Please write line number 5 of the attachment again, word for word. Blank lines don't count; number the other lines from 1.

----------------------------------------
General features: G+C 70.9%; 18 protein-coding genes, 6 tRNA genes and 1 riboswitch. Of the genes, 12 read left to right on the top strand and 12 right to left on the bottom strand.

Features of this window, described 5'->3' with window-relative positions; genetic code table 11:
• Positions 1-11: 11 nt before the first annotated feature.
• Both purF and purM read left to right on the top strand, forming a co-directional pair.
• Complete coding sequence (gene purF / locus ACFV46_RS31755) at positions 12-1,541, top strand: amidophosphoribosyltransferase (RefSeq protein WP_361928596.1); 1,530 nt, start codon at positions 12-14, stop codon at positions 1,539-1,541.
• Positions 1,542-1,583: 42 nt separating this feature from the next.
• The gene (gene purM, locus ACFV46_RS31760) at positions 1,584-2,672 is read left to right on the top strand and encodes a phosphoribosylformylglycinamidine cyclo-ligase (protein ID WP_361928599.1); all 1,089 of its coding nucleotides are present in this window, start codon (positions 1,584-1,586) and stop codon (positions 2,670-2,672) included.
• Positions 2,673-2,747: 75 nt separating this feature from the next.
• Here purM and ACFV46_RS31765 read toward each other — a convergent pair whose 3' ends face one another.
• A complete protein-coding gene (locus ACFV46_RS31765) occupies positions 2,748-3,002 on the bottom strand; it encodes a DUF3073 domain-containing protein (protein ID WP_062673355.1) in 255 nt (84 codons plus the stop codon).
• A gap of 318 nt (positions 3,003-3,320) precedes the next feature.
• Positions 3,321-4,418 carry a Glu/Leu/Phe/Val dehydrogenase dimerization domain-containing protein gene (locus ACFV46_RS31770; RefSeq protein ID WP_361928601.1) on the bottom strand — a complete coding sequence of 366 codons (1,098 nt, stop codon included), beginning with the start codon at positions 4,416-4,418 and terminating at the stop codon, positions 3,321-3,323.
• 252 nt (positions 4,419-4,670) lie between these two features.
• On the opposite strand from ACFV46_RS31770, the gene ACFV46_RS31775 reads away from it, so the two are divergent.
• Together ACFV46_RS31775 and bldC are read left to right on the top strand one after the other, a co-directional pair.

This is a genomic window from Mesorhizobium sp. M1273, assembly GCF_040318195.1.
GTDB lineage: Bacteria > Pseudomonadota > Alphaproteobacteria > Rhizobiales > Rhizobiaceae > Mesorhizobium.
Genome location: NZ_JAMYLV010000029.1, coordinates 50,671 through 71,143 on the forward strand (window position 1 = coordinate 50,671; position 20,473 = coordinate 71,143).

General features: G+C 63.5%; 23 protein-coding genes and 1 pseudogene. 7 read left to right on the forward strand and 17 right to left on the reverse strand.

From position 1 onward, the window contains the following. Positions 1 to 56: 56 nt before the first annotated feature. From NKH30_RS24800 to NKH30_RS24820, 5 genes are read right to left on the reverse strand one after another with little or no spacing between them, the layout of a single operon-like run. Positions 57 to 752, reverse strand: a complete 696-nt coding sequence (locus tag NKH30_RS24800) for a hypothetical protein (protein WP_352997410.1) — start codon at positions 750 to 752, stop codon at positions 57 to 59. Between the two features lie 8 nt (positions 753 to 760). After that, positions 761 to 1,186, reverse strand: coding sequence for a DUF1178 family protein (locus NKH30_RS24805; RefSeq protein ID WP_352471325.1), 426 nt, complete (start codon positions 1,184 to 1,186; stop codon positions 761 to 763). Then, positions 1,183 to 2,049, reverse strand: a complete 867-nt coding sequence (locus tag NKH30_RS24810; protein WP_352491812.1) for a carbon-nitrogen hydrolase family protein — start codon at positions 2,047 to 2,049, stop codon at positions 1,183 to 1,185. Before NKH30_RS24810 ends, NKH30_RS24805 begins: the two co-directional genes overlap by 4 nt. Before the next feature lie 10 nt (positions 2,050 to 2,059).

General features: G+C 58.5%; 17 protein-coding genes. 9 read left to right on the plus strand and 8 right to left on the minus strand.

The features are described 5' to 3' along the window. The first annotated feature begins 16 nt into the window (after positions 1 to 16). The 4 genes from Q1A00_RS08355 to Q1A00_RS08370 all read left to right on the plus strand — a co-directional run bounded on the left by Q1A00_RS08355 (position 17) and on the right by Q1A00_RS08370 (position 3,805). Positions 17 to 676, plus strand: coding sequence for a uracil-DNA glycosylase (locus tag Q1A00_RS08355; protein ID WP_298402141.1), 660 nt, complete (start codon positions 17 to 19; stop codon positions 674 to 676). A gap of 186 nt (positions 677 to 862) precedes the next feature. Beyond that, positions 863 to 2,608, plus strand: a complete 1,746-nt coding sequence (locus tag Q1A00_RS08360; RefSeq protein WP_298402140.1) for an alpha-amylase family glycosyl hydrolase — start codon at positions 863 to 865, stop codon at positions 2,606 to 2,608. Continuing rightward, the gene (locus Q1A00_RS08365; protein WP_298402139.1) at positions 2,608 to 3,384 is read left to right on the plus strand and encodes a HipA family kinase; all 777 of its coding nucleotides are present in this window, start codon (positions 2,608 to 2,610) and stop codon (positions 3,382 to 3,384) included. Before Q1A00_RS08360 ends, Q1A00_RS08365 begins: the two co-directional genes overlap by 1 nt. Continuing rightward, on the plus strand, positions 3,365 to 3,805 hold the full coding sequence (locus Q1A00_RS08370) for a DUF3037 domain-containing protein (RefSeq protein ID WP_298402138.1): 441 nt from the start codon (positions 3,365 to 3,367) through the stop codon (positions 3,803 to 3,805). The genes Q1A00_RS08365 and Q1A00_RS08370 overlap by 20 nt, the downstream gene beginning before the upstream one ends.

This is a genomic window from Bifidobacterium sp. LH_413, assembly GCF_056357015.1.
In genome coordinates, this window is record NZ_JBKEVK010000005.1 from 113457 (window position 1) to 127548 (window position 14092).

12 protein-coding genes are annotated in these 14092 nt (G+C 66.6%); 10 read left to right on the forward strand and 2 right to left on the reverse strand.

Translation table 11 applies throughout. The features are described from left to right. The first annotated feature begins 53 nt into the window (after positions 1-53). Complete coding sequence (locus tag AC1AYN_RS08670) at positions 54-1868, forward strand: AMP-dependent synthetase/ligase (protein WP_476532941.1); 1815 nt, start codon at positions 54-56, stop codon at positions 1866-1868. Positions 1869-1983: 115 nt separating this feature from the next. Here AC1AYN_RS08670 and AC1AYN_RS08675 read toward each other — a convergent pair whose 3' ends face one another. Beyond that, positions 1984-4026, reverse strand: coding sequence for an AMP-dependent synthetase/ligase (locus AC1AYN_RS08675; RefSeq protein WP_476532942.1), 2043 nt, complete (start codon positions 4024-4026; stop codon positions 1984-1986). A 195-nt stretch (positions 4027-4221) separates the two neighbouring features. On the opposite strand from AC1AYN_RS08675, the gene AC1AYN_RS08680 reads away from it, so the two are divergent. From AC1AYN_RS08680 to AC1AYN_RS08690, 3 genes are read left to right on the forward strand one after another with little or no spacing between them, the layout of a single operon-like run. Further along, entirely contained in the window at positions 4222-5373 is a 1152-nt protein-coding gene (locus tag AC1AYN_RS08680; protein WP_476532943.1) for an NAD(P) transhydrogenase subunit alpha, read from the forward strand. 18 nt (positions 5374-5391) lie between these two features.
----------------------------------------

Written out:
• Complete coding sequence (gene purF / locus ACFV46_RS31755) at positions 12-1,541, top strand: amidophosphoribosyltransferase (RefSeq protein WP_361928596.1); 1,530 nt, start codon at positions 12-14, stop codon at positions 1,539-1,541.